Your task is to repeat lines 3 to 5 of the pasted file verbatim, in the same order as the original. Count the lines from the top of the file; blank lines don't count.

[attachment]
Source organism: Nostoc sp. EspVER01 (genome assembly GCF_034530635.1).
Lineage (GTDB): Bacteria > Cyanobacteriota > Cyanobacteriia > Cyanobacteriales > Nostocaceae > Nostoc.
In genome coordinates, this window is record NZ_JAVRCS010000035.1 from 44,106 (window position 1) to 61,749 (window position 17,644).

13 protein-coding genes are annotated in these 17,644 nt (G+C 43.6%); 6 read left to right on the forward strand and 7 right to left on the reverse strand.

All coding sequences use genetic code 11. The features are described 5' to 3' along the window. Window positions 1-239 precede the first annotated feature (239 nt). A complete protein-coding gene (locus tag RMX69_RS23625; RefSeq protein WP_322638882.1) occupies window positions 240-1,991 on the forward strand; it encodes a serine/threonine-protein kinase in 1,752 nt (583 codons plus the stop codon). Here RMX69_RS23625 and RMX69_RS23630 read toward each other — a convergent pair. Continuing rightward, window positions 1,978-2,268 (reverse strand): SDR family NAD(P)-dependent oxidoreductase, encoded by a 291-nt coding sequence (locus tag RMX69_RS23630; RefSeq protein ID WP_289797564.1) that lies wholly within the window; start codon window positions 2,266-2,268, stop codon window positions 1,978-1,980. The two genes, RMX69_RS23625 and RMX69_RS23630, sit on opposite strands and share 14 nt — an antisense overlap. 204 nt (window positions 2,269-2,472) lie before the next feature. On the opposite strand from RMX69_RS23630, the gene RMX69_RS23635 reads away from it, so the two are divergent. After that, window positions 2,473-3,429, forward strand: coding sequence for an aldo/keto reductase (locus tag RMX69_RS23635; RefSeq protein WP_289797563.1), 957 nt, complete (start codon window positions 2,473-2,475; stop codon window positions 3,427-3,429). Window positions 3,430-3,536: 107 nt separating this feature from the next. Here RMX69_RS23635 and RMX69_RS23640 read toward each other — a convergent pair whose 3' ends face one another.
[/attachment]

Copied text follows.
In genome coordinates, this window is record NZ_JAVRCS010000035.1 from 44,106 (window position 1) to 61,749 (window position 17,644).

13 protein-coding genes are annotated in these 17,644 nt (G+C 43.6%); 6 read left to right on the forward strand and 7 right to left on the reverse strand.

All coding sequences use genetic code 11. The features are described 5' to 3' along the window. Window positions 1-239 precede the first annotated feature (239 nt). A complete protein-coding gene (locus tag RMX69_RS23625; RefSeq protein WP_322638882.1) occupies window positions 240-1,991 on the forward strand; it encodes a serine/threonine-protein kinase in 1,752 nt (583 codons plus the stop codon). Here RMX69_RS23625 and RMX69_RS23630 read toward each other — a convergent pair. Continuing rightward, window positions 1,978-2,268 (reverse strand): SDR family NAD(P)-dependent oxidoreductase, encoded by a 291-nt coding sequence (locus tag RMX69_RS23630; RefSeq protein ID WP_289797564.1) that lies wholly within the window; start codon window positions 2,266-2,268, stop codon window positions 1,978-1,980. The two genes, RMX69_RS23625 and RMX69_RS23630, sit on opposite strands and share 14 nt — an antisense overlap. 204 nt (window positions 2,269-2,472) lie before the next feature. On the opposite strand from RMX69_RS23630, the gene RMX69_RS23635 reads away from it, so the two are divergent. After that, window positions 2,473-3,429, forward strand: coding sequence for an aldo/keto reductase (locus tag RMX69_RS23635; RefSeq protein WP_289797563.1), 957 nt, complete (start codon window positions 2,473-2,475; stop codon window positions 3,427-3,429). Window positions 3,430-3,536: 107 nt separating this feature from the next. Here RMX69_RS23635 and RMX69_RS23640 read toward each other — a convergent pair whose 3' ends face one another.